Generate wood patterns with temperature changes
by MoonCactus, published
**Update**: this script is also available as a simpler webservice here: tecrd.com/page/liens/stl_wood&lang=fr (it will refuse and fail too big input files though as long as I have to pay for my CPU, sorry).
The owl is Cushwa's popular design at thingiverse.com/thing:18218
It was printed here with LAYWOO-D3 wood filament thingiverse.com/thing:30552
It works also somehow with some other filament (just tweak the temperature), with a less drastic effect.
This is a piece of source code of mine, originally made for Skeinforge within Cura 12.08, now part of the official releases, and is now also an independent standalone Python script.
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Awfully sorry for the late reply (TV mailing is not great to say the least...).
This is very weird indeed. Yes, feel free to send me your file, using jeremie period francois on gmail, I would like to give it a try myself and know what may be going on! Cheers
What I mean is the temperature changes that the script inserts into the gcode only appear up to Z10. after Z10 there are no more script created temperature changes. I can email you the gcode if you send me your email address if there is a private message ability on here. if not... let me know and maybe dropbox or something
If it stopped printing at some height, it could be the firmware protection that halts when it sees an increase of +10 degrees C (then use the proper argument).
Now as you say, if the M104 disappear after Z10 from the gcode I have no clue... may be hopping makes it fail (though it should handle it)! Could you upload the gcode file somehwere so I see better?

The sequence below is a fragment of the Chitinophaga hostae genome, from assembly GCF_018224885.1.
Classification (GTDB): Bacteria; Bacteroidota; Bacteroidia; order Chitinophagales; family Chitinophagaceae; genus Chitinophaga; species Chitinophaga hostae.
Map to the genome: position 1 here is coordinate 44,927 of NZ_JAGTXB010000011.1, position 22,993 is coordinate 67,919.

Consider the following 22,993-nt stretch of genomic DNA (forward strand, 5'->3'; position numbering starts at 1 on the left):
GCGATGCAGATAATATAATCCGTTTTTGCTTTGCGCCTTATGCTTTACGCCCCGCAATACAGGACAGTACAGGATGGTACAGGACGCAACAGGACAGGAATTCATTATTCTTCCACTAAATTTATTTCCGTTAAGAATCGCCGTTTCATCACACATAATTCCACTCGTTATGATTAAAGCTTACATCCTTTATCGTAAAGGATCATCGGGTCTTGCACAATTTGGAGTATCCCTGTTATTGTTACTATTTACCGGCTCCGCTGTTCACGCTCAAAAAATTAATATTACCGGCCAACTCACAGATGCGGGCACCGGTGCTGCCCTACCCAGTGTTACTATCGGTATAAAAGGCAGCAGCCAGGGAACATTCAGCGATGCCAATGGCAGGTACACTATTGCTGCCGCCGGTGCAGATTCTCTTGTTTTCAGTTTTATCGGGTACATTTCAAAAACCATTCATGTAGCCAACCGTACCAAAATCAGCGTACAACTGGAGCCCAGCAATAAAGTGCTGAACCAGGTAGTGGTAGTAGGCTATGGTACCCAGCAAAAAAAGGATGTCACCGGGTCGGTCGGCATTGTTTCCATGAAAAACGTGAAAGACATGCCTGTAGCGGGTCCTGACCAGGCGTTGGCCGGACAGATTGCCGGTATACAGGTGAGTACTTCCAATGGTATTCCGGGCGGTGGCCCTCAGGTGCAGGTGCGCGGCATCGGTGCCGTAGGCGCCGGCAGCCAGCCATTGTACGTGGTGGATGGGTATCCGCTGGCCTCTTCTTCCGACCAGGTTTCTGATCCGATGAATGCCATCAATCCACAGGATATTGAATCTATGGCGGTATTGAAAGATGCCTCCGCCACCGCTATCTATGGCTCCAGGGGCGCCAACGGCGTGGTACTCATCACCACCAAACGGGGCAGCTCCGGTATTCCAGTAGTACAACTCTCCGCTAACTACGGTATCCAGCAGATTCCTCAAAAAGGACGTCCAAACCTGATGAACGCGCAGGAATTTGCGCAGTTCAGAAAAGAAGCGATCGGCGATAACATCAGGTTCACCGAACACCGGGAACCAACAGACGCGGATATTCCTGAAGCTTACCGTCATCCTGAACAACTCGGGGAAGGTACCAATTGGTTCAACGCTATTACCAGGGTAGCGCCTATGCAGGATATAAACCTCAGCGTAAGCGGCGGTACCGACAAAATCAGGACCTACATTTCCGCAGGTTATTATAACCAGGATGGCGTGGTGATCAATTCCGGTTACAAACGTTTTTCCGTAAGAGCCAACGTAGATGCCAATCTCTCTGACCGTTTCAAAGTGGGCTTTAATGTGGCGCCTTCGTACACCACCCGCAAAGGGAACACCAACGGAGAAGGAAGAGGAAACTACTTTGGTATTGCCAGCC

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Give a Shout Out
Fri Jan 10 14:32:52 CET 2014
wood31 Fixed obsolete syntax that made Python3 fail (thanks @Mysli)
wood32 is for Python3, should work also on Python2 but untested by me!
Thu Jan 9 23:10:51 CET 2014
Added some more options, and a Windows-friendly zipped version with windows line ends and zipped so that it does not get corrupted when downloaded or opened (this OS sucks so much that you have to pay for it, and you get a notepad as useful as an ashtray on a motorbike, so ridiculous!)
Sun Jul 7 21:43:12 UTC 2013
- web service hosted on tecrd.com/page/liens/stl_wood&lang=fr
Tue Feb 12 08:35:53 UTC 2013
- more readable ASCII art plot
- can be re-run on itself, it will no more duplicate the commands and graph
- fixed a bug in the numeric arguments (thanks to Fused3D)
This script was an official plugin in Cura (version 12.11+). Check it here: wiki.ultimaker.com/CuraPlugin:_Wood Thanks to Daid for porting my old Skeinforge/Cura version to the new and much cleaner plugin system. The tgz archive could be useful only to Skeinforge users or old-timers of Cura. Better ignore it ;)
After multiple requests and at last, I finally converted it to a standalone Python script that no more needs Cura nor Skeinforge. I documented the process here by the way: betterprinter.blogspot.fr/2013/02/how-tun-run-python-cura-plugin-without.html
You'll need Python on your computer. Then run the wood_standalone.py script as follows:
python wood_standalone.py --min minTemp --max maxTemp --grain grainSize --file gcodeFile
or in brief mode:
python wood_standalone.py -i minTemp -a maxTemp -g grainSize -f gcodeFile
This will "patch" your gcode file in place (it will be modified), so keep a backup if you need one.
- minTemp is the minimum temperature to use (the code ensures that it is reached)
- maxTemp is the maximum temperature to use (the code ensures that it is reached)
- grainSize lets you tweak the "average thickness" of the layers
The gcodeFile is the only compulsory parameter.
Initial temperature settings will be overridden by the varying pattern that is generated by this script (a variant of recursive Perlin noise). You can run it multiple times to test different values and generated temperature curve until you like it.
Default values are minTemp=190, maxTemp=240 and grainSize=3. Higher themperature give darker bands (due to the wood being burnt). Do not let the wood stay too long in your nozzle else you will most probably clog it with carbon!
Finally, to run it on windows you may want to check the FAQ here: docs.python.org/2/faq/windows.html
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